It’s not like we haven’t seen this playbook before either.
I know that those same commies worked really hard to separate my generation from the religion of our parents. Star Wars came out at the exact right time in 1977 to have the biggest possible cultural impact it could. And the brunt of that impact, because of the malaise of that decade where myths about America first started failing rapidly, was felt most strongly in my generation of American boys.
So, doesn’t it only makes sense for them to destroy Star Wars, or even better, encourage it to destroy itself rather than let it thrive during the apotheosis of Great Reset?
Or are Millennial soy-boys going to try and tell me today’s communists are okay with Christianity now?
I believe this is true because it is these men they are trying so hard to bankrupt, marginalize, discourage and prevent from having any voice or political power in society today. That’s why they hated Trump so much. They knew the power of our resolve. That’s why he had to go and that’s why they had to do it in the most dishonest and discouraging way imaginable.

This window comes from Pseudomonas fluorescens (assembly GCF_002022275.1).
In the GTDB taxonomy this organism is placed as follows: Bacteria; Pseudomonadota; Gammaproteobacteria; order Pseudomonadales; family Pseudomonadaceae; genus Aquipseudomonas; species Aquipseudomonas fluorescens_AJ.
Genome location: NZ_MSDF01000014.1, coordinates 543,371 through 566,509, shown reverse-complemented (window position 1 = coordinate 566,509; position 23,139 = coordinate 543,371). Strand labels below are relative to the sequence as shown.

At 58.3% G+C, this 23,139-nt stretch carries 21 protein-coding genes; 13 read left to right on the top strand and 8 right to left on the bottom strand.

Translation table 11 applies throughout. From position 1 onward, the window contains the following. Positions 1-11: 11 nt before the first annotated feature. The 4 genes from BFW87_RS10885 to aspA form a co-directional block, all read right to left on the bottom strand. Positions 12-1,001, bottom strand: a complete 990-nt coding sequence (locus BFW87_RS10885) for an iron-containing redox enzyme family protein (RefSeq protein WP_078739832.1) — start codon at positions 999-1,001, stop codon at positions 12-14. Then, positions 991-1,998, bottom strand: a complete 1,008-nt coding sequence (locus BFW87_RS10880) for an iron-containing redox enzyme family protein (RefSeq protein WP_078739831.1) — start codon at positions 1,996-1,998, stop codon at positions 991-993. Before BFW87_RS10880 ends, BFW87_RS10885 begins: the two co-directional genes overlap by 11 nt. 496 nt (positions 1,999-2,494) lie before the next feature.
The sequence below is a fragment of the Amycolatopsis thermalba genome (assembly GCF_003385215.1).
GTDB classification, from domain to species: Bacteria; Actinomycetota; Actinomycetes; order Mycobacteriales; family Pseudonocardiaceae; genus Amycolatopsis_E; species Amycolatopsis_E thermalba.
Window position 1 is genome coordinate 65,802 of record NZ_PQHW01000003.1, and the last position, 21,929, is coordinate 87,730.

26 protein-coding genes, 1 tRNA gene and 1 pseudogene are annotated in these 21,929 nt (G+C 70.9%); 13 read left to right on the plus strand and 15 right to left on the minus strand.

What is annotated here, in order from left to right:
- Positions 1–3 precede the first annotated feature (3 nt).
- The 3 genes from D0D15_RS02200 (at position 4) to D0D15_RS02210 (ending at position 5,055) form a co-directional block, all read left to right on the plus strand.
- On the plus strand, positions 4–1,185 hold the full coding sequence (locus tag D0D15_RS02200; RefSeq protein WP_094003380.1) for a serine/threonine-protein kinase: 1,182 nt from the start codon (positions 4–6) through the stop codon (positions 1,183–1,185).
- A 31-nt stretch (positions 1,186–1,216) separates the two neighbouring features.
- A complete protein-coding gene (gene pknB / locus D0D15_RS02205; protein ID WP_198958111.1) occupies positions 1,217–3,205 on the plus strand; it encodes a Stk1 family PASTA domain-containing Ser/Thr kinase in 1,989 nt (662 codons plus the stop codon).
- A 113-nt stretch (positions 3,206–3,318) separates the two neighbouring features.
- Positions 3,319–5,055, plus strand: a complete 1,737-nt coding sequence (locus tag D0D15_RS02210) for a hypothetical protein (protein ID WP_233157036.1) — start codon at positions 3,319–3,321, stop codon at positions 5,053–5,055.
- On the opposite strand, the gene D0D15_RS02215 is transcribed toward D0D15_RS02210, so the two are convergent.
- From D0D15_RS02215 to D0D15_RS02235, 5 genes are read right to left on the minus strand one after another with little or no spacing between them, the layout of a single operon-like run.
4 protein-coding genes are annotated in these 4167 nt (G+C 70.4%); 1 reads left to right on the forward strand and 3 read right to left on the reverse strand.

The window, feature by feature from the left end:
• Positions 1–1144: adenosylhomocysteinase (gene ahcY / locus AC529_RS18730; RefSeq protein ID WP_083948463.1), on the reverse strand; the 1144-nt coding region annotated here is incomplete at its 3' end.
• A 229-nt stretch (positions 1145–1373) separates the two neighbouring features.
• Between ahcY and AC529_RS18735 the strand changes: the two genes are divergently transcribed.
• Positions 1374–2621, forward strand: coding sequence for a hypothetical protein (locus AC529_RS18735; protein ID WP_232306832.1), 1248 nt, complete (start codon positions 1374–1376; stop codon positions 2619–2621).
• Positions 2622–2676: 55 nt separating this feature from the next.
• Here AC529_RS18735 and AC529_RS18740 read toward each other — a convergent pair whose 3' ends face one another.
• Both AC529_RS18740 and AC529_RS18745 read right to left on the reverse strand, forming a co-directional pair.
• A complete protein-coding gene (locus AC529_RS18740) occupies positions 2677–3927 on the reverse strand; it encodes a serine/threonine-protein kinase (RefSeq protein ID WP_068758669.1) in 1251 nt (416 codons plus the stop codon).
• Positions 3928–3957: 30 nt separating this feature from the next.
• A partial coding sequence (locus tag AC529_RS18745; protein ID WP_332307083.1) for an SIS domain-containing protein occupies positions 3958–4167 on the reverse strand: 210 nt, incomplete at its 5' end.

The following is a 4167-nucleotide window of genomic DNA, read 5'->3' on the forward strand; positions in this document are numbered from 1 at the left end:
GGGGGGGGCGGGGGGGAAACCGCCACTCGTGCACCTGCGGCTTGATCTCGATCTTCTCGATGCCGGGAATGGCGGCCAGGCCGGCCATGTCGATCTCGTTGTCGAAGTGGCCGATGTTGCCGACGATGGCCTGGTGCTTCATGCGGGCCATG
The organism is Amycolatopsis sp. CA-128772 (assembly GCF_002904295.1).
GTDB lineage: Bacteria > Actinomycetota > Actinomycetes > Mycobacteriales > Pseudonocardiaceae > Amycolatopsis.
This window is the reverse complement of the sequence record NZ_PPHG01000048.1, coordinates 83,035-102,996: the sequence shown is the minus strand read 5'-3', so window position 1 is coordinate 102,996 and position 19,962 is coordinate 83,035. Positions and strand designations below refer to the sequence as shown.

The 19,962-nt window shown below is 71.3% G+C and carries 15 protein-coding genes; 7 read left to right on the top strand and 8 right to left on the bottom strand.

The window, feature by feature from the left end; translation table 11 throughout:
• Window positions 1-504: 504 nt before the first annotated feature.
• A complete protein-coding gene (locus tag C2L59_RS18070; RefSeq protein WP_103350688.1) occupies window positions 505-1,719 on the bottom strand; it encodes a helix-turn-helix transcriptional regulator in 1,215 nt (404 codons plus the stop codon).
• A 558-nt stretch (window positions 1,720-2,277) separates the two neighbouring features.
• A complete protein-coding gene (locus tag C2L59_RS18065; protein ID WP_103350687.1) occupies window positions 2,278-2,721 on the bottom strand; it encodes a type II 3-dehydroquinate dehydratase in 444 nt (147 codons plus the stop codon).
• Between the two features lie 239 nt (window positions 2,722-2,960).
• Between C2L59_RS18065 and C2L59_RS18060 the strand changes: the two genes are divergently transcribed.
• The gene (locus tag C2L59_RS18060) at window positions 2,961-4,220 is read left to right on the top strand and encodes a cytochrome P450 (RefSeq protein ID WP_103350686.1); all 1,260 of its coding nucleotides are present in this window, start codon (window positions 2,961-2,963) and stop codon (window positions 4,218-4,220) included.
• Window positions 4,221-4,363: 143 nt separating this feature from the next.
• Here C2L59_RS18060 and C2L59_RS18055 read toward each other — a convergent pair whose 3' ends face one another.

And The Last Jedi gave us a Luke Skywalker that saw this coming and hid from it only to come back out and become an even bigger legend than ever before by saying he was sorry and admitting his failure.
The sad truth is that all that is good, precious and dear to us is under assault by people who are committed to depravity and control. We do ourselves zero favors thinking of people as enemies those who we share a common love but different opinions about. We can only repair this breaking world if we realize that. Otherwise, the suffering will only continue.
If we can get back to that empathy with those we disagree with, then maybe, just maybe, Star Wars, like the Myth of America, will have validated itself as something still worth considering.